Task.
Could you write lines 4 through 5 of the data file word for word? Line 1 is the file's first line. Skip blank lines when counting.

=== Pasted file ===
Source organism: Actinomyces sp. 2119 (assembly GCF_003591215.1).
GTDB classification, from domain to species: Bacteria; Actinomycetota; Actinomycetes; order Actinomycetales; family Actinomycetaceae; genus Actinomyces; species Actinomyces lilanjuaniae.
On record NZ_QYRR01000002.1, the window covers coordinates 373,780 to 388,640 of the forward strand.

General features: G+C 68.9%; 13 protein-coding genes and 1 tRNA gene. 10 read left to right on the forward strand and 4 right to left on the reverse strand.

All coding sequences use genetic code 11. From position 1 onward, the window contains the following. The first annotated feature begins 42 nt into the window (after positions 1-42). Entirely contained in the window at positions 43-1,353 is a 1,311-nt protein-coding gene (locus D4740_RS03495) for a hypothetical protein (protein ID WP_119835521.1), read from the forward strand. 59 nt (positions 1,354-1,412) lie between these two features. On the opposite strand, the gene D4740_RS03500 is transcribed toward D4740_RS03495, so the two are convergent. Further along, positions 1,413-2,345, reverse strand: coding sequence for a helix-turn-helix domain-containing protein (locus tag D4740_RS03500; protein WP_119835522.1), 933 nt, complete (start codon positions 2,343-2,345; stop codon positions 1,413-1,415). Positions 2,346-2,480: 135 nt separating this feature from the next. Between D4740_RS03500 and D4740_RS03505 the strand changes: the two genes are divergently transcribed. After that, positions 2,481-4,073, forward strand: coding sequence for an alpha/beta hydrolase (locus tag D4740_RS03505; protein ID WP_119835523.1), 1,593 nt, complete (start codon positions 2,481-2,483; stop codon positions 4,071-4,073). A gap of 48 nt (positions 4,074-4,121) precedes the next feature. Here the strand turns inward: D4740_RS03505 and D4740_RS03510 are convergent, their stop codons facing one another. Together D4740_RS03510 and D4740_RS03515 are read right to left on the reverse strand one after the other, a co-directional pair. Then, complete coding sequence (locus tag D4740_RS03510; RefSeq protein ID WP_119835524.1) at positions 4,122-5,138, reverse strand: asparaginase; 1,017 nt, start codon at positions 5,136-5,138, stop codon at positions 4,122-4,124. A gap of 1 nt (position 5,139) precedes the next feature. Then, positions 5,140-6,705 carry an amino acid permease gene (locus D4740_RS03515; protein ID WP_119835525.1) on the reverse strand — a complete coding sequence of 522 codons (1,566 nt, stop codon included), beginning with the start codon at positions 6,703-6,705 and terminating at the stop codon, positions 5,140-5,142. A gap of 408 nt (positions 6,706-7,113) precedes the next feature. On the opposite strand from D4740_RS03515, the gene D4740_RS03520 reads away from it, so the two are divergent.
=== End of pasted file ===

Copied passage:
General features: G+C 68.9%; 13 protein-coding genes and 1 tRNA gene. 10 read left to right on the forward strand and 4 right to left on the reverse strand.

All coding sequences use genetic code 11. From position 1 onward, the window contains the following. The first annotated feature begins 42 nt into the window (after positions 1-42). Entirely contained in the window at positions 43-1,353 is a 1,311-nt protein-coding gene (locus D4740_RS03495) for a hypothetical protein (protein ID WP_119835521.1), read from the forward strand. 59 nt (positions 1,354-1,412) lie between these two features. On the opposite strand, the gene D4740_RS03500 is transcribed toward D4740_RS03495, so the two are convergent. Further along, positions 1,413-2,345, reverse strand: coding sequence for a helix-turn-helix domain-containing protein (locus tag D4740_RS03500; protein WP_119835522.1), 933 nt, complete (start codon positions 2,343-2,345; stop codon positions 1,413-1,415). Positions 2,346-2,480: 135 nt separating this feature from the next. Between D4740_RS03500 and D4740_RS03505 the strand changes: the two genes are divergently transcribed. After that, positions 2,481-4,073, forward strand: coding sequence for an alpha/beta hydrolase (locus tag D4740_RS03505; protein ID WP_119835523.1), 1,593 nt, complete (start codon positions 2,481-2,483; stop codon positions 4,071-4,073). A gap of 48 nt (positions 4,074-4,121) precedes the next feature. Here the strand turns inward: D4740_RS03505 and D4740_RS03510 are convergent, their stop codons facing one another. Together D4740_RS03510 and D4740_RS03515 are read right to left on the reverse strand one after the other, a co-directional pair. Then, complete coding sequence (locus tag D4740_RS03510; RefSeq protein ID WP_119835524.1) at positions 4,122-5,138, reverse strand: asparaginase; 1,017 nt, start codon at positions 5,136-5,138, stop codon at positions 4,122-4,124. A gap of 1 nt (position 5,139) precedes the next feature. Then, positions 5,140-6,705 carry an amino acid permease gene (locus D4740_RS03515; protein ID WP_119835525.1) on the reverse strand — a complete coding sequence of 522 codons (1,566 nt, stop codon included), beginning with the start codon at positions 6,703-6,705 and terminating at the stop codon, positions 5,140-5,142. A gap of 408 nt (positions 6,706-7,113) precedes the next feature. On the opposite strand from D4740_RS03515, the gene D4740_RS03520 reads away from it, so the two are divergent.